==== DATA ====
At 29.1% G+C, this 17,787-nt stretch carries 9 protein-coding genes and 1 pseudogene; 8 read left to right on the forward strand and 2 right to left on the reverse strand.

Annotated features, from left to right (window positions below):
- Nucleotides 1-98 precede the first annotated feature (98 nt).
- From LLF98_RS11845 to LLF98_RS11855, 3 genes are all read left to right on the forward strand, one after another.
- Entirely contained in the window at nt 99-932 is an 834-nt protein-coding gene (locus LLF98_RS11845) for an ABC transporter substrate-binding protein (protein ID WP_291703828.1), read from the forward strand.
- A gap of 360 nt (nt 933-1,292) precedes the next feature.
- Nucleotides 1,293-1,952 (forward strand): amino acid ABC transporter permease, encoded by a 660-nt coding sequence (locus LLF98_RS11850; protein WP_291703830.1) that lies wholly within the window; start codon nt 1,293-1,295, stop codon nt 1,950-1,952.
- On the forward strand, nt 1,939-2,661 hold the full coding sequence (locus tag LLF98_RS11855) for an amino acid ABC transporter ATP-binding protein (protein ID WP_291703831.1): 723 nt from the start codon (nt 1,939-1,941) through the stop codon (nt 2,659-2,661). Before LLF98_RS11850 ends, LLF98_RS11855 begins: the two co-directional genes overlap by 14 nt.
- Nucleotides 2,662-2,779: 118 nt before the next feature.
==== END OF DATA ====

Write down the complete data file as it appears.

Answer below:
At 29.1% G+C, this 17,787-nt stretch carries 9 protein-coding genes and 1 pseudogene; 8 read left to right on the forward strand and 2 right to left on the reverse strand.

Annotated features, from left to right (window positions below):
- Nucleotides 1-98 precede the first annotated feature (98 nt).
- From LLF98_RS11845 to LLF98_RS11855, 3 genes are all read left to right on the forward strand, one after another.
- Entirely contained in the window at nt 99-932 is an 834-nt protein-coding gene (locus LLF98_RS11845) for an ABC transporter substrate-binding protein (protein ID WP_291703828.1), read from the forward strand.
- A gap of 360 nt (nt 933-1,292) precedes the next feature.
- Nucleotides 1,293-1,952 (forward strand): amino acid ABC transporter permease, encoded by a 660-nt coding sequence (locus LLF98_RS11850; protein WP_291703830.1) that lies wholly within the window; start codon nt 1,293-1,295, stop codon nt 1,950-1,952.
- On the forward strand, nt 1,939-2,661 hold the full coding sequence (locus tag LLF98_RS11855) for an amino acid ABC transporter ATP-binding protein (protein ID WP_291703831.1): 723 nt from the start codon (nt 1,939-1,941) through the stop codon (nt 2,659-2,661). Before LLF98_RS11850 ends, LLF98_RS11855 begins: the two co-directional genes overlap by 14 nt.
- Nucleotides 2,662-2,779: 118 nt before the next feature.